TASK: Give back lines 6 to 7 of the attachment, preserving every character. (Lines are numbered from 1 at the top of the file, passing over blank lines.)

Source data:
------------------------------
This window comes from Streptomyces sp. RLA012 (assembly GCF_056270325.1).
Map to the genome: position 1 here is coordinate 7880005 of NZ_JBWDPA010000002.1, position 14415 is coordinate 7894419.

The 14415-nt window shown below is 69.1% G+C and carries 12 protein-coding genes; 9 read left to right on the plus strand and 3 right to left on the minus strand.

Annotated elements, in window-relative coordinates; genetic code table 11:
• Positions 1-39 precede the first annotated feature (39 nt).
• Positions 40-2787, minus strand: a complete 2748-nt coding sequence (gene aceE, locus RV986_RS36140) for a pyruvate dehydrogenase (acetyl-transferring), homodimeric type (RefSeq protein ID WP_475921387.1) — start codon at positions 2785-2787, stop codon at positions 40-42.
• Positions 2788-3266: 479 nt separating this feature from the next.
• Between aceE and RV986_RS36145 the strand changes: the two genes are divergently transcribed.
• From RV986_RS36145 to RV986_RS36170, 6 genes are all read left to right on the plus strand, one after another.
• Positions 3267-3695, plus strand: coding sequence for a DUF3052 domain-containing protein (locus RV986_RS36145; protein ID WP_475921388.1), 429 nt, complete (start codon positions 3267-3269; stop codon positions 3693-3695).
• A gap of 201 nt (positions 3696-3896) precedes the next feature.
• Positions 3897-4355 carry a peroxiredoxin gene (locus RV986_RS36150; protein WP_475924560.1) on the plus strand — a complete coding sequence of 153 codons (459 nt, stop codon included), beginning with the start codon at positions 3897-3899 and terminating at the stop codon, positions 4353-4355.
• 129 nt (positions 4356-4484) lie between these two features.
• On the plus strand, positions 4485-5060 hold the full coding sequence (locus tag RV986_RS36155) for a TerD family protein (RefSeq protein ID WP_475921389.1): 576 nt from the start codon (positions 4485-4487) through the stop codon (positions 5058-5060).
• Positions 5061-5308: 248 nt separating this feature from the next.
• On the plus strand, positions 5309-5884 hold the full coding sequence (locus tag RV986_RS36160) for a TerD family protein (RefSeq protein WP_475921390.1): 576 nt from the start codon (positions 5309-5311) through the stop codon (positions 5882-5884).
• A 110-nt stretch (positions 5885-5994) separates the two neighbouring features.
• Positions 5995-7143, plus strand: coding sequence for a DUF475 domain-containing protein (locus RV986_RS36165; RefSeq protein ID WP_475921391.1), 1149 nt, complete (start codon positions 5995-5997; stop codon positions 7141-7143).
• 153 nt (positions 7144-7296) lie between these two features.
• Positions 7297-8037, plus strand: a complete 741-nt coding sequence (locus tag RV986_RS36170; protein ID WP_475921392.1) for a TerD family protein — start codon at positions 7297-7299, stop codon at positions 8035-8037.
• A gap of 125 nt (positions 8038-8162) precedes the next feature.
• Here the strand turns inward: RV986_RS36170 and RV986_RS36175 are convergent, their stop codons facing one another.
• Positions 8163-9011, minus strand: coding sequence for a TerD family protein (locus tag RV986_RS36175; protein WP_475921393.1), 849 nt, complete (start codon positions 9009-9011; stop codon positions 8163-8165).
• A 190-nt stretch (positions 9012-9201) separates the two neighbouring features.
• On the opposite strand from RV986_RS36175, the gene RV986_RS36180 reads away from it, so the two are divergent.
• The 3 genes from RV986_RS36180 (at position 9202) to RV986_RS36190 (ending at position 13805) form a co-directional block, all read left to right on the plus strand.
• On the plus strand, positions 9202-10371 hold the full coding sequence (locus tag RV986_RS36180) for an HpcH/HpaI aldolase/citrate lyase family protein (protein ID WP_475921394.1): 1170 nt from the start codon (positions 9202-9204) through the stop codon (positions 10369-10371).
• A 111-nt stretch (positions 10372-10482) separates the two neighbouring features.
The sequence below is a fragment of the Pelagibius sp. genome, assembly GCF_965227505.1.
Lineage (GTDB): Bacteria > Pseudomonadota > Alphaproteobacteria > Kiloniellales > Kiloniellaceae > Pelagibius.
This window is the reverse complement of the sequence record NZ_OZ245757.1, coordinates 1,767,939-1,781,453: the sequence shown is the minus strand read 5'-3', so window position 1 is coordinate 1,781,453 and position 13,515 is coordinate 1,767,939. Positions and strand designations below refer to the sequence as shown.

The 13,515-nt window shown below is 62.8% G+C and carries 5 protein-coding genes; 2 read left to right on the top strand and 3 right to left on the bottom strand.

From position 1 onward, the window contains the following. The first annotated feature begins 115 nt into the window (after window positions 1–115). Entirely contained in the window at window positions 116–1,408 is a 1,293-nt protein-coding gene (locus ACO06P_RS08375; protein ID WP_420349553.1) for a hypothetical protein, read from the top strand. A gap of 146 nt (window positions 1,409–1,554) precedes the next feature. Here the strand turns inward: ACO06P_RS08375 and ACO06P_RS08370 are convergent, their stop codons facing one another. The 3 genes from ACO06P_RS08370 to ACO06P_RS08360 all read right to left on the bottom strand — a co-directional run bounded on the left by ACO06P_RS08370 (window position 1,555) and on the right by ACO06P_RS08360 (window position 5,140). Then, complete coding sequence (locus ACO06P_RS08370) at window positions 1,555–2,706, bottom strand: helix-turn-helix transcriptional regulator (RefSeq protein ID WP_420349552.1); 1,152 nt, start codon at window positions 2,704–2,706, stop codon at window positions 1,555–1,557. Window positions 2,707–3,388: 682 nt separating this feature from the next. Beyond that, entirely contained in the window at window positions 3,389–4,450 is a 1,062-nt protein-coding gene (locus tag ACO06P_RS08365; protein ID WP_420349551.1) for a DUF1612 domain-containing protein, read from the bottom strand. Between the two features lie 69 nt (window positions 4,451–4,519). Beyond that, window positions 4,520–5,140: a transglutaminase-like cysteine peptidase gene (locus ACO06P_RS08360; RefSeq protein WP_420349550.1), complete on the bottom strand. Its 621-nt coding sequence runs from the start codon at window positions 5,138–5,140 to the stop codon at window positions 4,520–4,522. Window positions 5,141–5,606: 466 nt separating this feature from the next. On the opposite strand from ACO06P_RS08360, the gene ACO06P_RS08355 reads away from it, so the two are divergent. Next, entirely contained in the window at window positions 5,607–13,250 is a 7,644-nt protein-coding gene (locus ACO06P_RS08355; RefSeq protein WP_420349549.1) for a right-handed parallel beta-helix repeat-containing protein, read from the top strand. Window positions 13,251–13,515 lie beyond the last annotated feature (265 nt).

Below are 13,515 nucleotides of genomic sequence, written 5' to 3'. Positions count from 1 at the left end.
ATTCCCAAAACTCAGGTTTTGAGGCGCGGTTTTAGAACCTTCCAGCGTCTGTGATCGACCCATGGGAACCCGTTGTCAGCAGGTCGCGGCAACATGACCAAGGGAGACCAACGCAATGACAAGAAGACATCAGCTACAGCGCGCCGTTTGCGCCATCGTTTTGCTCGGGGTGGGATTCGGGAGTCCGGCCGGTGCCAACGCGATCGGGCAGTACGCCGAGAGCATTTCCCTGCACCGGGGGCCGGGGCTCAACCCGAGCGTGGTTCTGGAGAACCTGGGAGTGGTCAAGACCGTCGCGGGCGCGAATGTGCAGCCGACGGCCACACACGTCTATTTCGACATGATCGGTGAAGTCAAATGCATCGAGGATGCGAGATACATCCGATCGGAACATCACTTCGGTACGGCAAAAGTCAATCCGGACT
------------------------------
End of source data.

• Positions 40-2787, minus strand: a complete 2748-nt coding sequence (gene aceE, locus RV986_RS36140) for a pyruvate dehydrogenase (acetyl-transferring), homodimeric type (RefSeq protein ID WP_475921387.1) — start codon at positions 2785-2787, stop codon at positions 40-42.
• Positions 2788-3266: 479 nt separating this feature from the next.